Your Takeaway: Depending on how a procedure is coded, no pre-authorization for a procedure maybe required. This creates and issue where a denial of treatment may not trigger available appeals on the behalf of the patient. DEMAND A PRE-TREATMENT AUTHORIZATION AND A PRE-TREATMENT DETERMINATION to assure you know the insurance provider’s commitment before your treatment.
After waiting 4 months for a much anticipated Percutaneous Transluminal Angioplasty and Stent of a severely stenosed right jugular vein, I was blindsided by and unexpected issue I was completely unprepared for. 36 hours before the procedure, scheduled 3 weeks earlier, for which I had already been provided preop instructions, I get a phone call from the Financial Department telling me “Because of the ICD code, Medicare considers your procedure experimental, and you will be considered ‘Private Pay’. The procedure is $55,000. Will that be debit or credit?”
They didn’t say debit or credit, I just added that because I was sort of surprised they didn’t say it.
After recovering from a paralyzing fit of hysterical tears and laughter, I asked for the procedure to be postponed. I mean, seriously, who thinks that a patient reduced to Medicare will be able to cough up $55k, or wants to? Up to that point, I had never had a procedure scheduled that hadn’t already been cleared with what “insurance” coverage I had. Whiskey Tango Foxtrot.
A month of phone calls have transpired, chiefly with my Medicare Part B “Provider”.
Seems I’m a caught in a convenient limbo of CPT/ICD codes and the refusal of the Pare B Provider to provide me the transcript of the phone call(s) between my Part B Provider and the hospital regarding coverage of my procedure. Seems I need something called a “subpeona”.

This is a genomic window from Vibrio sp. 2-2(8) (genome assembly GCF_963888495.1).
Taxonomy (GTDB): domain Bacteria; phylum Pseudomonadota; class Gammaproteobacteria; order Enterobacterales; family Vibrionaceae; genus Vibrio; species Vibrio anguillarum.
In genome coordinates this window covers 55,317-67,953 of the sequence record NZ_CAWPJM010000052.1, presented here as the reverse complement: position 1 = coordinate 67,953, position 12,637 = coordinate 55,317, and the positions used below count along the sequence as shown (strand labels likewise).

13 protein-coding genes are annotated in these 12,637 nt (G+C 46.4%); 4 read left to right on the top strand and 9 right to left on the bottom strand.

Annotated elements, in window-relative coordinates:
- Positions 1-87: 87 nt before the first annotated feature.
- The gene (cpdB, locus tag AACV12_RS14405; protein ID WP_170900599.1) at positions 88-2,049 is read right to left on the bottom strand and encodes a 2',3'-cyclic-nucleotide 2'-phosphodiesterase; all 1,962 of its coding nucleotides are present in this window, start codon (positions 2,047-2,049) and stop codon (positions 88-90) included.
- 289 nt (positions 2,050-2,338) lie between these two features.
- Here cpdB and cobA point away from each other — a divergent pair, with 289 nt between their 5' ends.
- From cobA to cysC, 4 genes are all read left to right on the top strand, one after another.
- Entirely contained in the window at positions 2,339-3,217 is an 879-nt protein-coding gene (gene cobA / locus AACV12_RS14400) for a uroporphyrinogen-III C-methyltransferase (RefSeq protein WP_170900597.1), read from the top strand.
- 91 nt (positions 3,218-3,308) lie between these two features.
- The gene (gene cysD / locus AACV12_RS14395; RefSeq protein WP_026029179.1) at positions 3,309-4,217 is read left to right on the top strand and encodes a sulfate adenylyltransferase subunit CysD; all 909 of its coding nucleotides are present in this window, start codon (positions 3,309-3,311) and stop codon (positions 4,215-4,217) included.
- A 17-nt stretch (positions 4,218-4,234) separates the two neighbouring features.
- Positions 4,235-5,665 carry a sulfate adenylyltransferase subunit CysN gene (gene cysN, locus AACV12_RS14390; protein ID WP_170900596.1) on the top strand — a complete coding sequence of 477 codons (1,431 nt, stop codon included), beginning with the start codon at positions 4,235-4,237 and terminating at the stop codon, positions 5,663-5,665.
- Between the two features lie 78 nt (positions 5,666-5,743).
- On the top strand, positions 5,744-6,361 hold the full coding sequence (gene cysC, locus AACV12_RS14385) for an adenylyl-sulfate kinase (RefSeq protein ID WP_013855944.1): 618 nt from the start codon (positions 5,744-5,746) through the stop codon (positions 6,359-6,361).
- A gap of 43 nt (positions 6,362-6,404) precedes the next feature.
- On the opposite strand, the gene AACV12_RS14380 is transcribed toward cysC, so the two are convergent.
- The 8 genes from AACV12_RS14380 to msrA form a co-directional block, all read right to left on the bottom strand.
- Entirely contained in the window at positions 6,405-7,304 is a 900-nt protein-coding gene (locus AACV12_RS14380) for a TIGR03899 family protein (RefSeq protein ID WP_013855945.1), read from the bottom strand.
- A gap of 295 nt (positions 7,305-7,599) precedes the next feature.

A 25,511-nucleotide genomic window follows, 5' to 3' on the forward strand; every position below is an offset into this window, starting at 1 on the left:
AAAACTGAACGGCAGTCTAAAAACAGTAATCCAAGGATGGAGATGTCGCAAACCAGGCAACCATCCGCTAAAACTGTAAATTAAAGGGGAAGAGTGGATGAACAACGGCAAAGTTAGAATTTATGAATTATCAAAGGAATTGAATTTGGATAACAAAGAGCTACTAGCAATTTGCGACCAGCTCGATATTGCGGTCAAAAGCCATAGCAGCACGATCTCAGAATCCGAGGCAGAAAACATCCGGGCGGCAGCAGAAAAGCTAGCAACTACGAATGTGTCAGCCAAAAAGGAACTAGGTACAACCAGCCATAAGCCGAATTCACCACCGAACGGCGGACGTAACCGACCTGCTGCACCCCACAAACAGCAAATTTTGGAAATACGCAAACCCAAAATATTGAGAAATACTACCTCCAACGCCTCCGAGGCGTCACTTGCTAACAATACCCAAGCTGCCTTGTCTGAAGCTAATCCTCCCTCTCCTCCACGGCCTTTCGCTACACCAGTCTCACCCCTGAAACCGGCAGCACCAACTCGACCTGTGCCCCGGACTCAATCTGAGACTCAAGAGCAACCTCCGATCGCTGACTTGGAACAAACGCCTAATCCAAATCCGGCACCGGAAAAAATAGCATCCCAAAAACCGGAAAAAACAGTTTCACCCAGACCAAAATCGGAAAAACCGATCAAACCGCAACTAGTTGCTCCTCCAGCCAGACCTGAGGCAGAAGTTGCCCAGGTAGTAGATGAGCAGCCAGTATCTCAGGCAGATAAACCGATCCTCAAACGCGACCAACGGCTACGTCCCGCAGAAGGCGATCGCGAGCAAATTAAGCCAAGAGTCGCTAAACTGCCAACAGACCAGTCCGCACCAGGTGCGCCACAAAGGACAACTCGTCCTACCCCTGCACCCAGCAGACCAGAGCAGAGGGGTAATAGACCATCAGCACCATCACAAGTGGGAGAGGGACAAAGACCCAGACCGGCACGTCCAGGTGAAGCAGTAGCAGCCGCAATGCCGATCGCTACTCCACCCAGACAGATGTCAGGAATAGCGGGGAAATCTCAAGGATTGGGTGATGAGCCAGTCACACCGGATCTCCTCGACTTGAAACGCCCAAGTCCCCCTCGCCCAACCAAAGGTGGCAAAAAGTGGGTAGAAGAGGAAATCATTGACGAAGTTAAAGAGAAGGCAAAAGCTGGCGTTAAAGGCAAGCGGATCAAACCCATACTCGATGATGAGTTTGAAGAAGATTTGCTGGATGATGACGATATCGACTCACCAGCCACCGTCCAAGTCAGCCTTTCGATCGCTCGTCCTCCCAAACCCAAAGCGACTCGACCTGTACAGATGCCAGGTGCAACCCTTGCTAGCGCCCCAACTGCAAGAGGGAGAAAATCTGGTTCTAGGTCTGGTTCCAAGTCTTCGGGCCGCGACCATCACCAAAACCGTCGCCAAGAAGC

Here’s what you need to be aware of: the CPT code for Percutanteous Transluminal Angioplasty and Stenting does not require preauthorization. However, because Intracranial Hypertension does not yet have a neat ICD code, the only applicable ICD10 code is 167.9, Cerebrovascular Disorders, Other. Having spent a career in health care, I understand how this would trigger a rejection and usually…
…wait for it…
…an appeal to the Part B Provider in the form of either a Peer-to-Peer consult between the doctor and the Part B Provider, or and Advanced Treatement Authorization. At least this is my understanding based on the pieces of information meted out to me over the course of over a dozen phone calls.
Neither of which took place.
Lacking the contents of the phone call regarding my coverage, the only conclusion I can arrive at is that the hospital summarily decided to make me private pay. Medicare doesn’t even cover expenses, so either I pony up or cancel; either way, they don’t loose money. Honestly can’t blame them in this broken bastardized “health care” system where a patient is merely a commodity to be shuffled around so that doctors, hospitals, and insurance providers can exchange money.
My Part B Provider has bluntly told me the contents of their conversation is only available to themselves and the hospital unless I have a subpeona.
That’s helpful. They can rest well; it’as taken too long at his point. And in all honesty, why one earth would I want to set foot in a facility willing to betray the promises of “accomodations” for patients in my unique situation, waiting for my doctor to set up a new program in a new hospital.
The key word: waiting. Another few days. Weeks. Months.
There’s more, but it doesn’t serve the purpose of this Whisper: IIH is a new disorder in a broken medical system more concerned with codes that patients. Make sure you dodn’t get caught in this limbo. Ask for a Pre-Treatment Authorization AND Determination; don’t be blindsided by the broken belief that health care acts in the best interest of the patient; it has become more likely that they will act in their own self-interest. Money over compassion and care.
Prayers to all of us,
The Shunt Whisperer
Missing my Leloo